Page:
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87 N.Y.U. L. Rev. Online 1 (2012)

handle is hein.journals/nyulro87 and id is 1 raw text is: 








                       RESPONSE

           METHOD IN COMPARATIVE
 CONSTITUTIONAL LAW: A COMMENT ON
                 LAW AND VERSTEEG

                        SUJIT CHOUDHRY*

      In response to David  S. Law &  Mila Versteeg, The Declining
Influence of the United States Constitution, 87 N.Y.U. L. REV. 762
(2012).

                          INTRODUCTION
    Of  the many questions raised by David Law and Mila Versteeg's
important article,' I want to focus on two. First, as a methodological
matter, do they measure  constitutional convergence and divergence
in  the  right way?   Second,  what  is the  relationship between
quantitative, large-n work of the  genre represented  by Law   and
Versteeg's article and small-n, qualitative work that has hitherto been
the favored methodological  approach  in comparative constitutional
law and politics?

                                 I
           MEASURING   CONVERGENCE AND DIVERGENCE
    Law   and   Versteeg  measure   constitutional convergence  by
treating each dimension of a constitution as a binary variable.2 For
bills of rights, they aggregate  the  number   of  rights-protecting
provisions to  sixty, and make   a series of pairwise comparisons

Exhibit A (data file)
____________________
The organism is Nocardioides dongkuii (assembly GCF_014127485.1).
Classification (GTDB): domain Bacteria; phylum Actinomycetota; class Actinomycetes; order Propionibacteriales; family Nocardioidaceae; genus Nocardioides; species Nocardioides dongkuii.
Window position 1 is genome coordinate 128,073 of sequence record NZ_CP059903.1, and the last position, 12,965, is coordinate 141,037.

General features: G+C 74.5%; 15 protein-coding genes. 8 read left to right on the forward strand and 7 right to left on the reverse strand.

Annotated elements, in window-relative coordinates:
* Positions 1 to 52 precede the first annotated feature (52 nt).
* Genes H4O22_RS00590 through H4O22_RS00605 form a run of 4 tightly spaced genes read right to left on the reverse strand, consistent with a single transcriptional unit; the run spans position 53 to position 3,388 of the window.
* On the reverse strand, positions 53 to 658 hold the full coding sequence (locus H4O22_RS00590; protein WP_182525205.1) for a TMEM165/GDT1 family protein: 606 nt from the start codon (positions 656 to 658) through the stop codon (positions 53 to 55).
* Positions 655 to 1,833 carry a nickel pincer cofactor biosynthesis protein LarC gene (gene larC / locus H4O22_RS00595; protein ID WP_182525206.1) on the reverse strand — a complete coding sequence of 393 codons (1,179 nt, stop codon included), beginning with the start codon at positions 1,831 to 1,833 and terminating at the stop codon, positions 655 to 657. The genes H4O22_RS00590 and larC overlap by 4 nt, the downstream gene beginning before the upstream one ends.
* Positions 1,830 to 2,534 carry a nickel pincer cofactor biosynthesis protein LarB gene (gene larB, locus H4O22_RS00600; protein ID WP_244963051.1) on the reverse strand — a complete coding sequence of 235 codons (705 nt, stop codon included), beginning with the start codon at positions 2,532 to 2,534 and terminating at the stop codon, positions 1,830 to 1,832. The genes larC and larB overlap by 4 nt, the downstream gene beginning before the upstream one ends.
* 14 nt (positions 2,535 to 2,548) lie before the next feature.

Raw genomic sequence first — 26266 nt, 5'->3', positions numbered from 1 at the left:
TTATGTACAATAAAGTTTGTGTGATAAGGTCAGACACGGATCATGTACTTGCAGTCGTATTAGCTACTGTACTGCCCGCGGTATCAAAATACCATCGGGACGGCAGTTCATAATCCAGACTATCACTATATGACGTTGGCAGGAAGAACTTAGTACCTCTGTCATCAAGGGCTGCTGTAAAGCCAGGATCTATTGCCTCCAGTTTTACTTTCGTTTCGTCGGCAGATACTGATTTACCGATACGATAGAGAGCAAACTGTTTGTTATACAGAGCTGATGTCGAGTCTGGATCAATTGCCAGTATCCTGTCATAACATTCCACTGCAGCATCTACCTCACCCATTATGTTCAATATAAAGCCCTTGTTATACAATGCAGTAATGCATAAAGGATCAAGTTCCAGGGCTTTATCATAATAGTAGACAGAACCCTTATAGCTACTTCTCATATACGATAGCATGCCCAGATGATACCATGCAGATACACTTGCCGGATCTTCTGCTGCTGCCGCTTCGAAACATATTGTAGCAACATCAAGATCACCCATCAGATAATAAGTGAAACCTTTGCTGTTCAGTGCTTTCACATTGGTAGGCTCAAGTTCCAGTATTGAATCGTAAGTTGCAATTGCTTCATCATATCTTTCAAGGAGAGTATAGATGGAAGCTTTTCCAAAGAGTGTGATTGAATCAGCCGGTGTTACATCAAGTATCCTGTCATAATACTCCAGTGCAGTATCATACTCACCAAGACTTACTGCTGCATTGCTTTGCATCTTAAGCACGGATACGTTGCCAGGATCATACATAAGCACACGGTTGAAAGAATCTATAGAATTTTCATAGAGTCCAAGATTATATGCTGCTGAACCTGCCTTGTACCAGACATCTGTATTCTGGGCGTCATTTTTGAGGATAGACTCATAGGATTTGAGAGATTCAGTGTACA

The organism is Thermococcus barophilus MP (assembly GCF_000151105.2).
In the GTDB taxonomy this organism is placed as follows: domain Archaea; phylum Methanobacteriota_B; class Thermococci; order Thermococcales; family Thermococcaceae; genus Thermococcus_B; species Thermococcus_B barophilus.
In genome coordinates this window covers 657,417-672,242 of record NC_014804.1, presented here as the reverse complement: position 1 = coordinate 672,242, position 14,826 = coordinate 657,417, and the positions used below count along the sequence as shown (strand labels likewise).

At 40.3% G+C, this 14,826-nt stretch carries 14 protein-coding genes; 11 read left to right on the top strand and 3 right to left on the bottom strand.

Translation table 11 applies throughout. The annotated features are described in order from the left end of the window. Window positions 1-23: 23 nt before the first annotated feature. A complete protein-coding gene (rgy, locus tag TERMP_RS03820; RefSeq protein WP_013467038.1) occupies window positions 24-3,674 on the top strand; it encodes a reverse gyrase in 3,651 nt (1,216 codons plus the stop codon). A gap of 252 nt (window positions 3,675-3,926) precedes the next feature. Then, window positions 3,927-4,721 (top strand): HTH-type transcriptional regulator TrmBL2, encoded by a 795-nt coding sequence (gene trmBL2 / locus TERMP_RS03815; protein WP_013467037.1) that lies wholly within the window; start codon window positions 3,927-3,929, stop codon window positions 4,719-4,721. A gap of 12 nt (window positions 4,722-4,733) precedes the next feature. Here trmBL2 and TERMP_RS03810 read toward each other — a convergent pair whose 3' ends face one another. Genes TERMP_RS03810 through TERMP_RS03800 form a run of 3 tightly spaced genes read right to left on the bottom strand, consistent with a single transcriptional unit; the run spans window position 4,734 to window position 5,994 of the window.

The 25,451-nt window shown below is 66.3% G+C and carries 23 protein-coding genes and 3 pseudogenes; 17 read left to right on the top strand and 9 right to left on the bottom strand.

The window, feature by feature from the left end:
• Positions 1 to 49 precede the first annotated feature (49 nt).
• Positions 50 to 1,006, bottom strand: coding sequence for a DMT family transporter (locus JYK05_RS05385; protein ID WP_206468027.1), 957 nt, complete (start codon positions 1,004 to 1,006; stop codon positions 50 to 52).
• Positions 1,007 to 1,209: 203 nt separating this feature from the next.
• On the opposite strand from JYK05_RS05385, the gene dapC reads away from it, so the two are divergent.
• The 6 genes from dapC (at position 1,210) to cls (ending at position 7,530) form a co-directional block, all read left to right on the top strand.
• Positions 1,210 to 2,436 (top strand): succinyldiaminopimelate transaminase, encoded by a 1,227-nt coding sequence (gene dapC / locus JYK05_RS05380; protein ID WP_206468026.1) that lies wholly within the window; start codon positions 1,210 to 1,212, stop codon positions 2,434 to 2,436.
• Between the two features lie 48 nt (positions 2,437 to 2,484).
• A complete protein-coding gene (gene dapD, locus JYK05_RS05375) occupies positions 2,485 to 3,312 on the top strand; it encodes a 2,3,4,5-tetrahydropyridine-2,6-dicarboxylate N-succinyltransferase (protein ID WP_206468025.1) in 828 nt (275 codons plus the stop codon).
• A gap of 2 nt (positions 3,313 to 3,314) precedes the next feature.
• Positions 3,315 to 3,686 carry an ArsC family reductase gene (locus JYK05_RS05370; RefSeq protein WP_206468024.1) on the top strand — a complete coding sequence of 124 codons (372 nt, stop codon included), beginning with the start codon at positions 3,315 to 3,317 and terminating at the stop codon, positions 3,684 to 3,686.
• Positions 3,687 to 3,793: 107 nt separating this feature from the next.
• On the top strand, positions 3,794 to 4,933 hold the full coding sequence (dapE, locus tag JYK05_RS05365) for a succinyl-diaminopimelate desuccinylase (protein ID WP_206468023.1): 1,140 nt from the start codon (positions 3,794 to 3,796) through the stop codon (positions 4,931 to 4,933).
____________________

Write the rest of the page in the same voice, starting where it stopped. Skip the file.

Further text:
between  each bill of rights and, inter alia, (a) a hypothetical, generic
bill of rights,3 and (b) the U.S. Constitution.4 With respect to rights-

  * Copyright @ 2012 by Sujit Choudhry, Cecelia Goetz Professor of Law, Faculty
Director, Center for Constitutional Transitions (www.constitutionaltransitions.org), New
York University School of Law. I thank the editors of the New York University Law
Review for inviting me to contribute this comment, David Law and Mila Versteeg for
sharing a portion of their dataset with me, and Aqeel Noorali for excellent research
assistance.
   1 David S. Law & Mila Versteeg, The Declining Influence of the United States
Constitution, 87 N.Y.U. L. REV. 762 (2012).
   2 Id. at 771-72.
   3 See id. at 776-79 (describing a generic bill of rights).
   4 See id. at 781-84 (describing declining similarity between the U.S. Constitution and


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